The following 4 days showed no sign of improvement with heavy bands of rain and a strong northern wind with wintry cold conditions. My first stop was the Dauphin Island Campground but after asking for one of their expensive $22/night sites, I was informed they do NOT allow hammocks or anything tied to the trees. The prospect of paying to sleep on the ground in the heaviest rain in weeks sounded grim. Unfortunately, there were no other legal options for camping and the increasing wind and rain meant sketchy conditions to go kayaking looking for shelter. Surprising even myself, I gave my sister and brother-in-law a phone call and they were excited to drive the hour along the Gulf Coast from Mississippi to pick me up. In the meantime, I explored Fort Gaines and Dauphin Island by foot.
The two parks are not linked and I couldn’t justify spending the same for another tour of a similar fort. I’m left to ponder the irony that a fort once designed to repel people has now transitioned its efforts to pull people in.
I just happened to be near when I spotted what I first thought was an apparition atop the fort. After rubbing my eyes, I watched incredulously as he rammed the rod down the cannon’s mouth and checked and rechecked his fuse and powder. Shortly there came a high pitched whistle then a concusvie explosion that echoed out over the water. A plume of white smoke nearly a hundred feet wide expanded on the swift-moving wind. It smelled pretty darn authentic even if he was shooting blanks.
Much of Dauphin Island is residential streets amid forests of saw palmetto, live oak and long leaf pine. Although many homes are built on pilings or stilts, this colorful easter-egg house had a main level. Certainly some unique beach-themed homes on my walking tour to the wildlife refuge and back.
Dauphin Island was habitated by westerners as early as 1710, with 20 fortified houses whose inhabitants grew gardens, fished and harvested local shellfish to survive. The same man who founded Detroit, Antoine Laumet de La Mothe, sieur de Cadillac, was given governorship of the new Louisiana territory and established his headquarters near this sprawling live oak photographed below. Unfortunately the fabled paradise described turned out to be a few fig trees, some apples and a couple grape vines. Coupled with the summer heat and relentless mosquitoes, I’m sure it was a dreadful existence for some time.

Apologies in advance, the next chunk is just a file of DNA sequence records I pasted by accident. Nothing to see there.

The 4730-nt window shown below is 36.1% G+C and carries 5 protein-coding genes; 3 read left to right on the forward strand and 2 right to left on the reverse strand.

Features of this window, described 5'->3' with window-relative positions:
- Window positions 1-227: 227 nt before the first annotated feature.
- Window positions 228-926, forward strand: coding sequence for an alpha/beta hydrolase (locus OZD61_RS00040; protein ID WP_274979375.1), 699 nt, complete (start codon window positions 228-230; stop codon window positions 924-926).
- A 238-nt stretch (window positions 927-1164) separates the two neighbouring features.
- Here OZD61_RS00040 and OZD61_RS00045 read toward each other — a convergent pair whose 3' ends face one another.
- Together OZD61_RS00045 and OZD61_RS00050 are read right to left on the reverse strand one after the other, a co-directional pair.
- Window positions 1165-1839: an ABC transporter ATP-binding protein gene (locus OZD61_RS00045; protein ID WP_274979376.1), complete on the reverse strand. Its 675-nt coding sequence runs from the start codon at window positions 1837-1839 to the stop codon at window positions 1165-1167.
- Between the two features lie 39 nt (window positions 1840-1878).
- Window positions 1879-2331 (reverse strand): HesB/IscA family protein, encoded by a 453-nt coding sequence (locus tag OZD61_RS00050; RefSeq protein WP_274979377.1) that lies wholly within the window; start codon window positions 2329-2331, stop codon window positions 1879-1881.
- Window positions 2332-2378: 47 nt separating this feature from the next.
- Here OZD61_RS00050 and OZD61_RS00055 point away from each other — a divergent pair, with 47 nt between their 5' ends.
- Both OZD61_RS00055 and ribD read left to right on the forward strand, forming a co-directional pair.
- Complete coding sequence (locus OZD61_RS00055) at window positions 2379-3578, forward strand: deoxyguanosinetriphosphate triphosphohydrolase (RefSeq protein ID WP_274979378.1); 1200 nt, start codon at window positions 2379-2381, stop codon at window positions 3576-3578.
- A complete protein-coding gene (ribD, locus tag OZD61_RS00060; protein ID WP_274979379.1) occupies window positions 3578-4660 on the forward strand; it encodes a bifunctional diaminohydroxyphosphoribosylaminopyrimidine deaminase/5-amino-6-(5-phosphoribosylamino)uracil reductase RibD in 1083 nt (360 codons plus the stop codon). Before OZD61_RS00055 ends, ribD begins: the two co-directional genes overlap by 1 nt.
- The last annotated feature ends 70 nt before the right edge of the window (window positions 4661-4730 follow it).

Dave picked me up in the truck and we were soon riding high and dry over the Dauphin Island Bridge where below me, the waves and white frothy water assured me that I made the right choice. My family was excited to reunite and I was in need of the comfort of a hot shower and rich meal of southern cooking. Over the Thanksgiving holidays I spent time playing with my nephew on the beach, grilling out by the pool and working on gear and boat repairs through tumultuous late fall weather.
Had my first deep fried turkey which was delicious, succulent and indulgent. I’ll have to wean myself back on to tunafish and beans after all these delicious meals around the table.
The Christmas tree is up and that’s my cue to skee-daddle. I’ve added some additional gear to make winter paddling safer; neoprene skull cap, Stohlquist Paddling Boots, Poggies (hand mitts hooked to the paddle), and exchanged hammock for tent.
My route has changed for the winter to account for the Red Tide conditions in Florida and the avoidance of coastal conditions. I will paddle about 400 miles of Florida’s Circumnavigational Paddling Trail to the Suwannee River then turn upstream for over 230mi to the Okefenokee Swamp. From here I’ll contact the local outfitter for a 7 mile portage to the St. Mary’s River which flows to the Atlantic by Cumberland Island. I’ve included a new map below: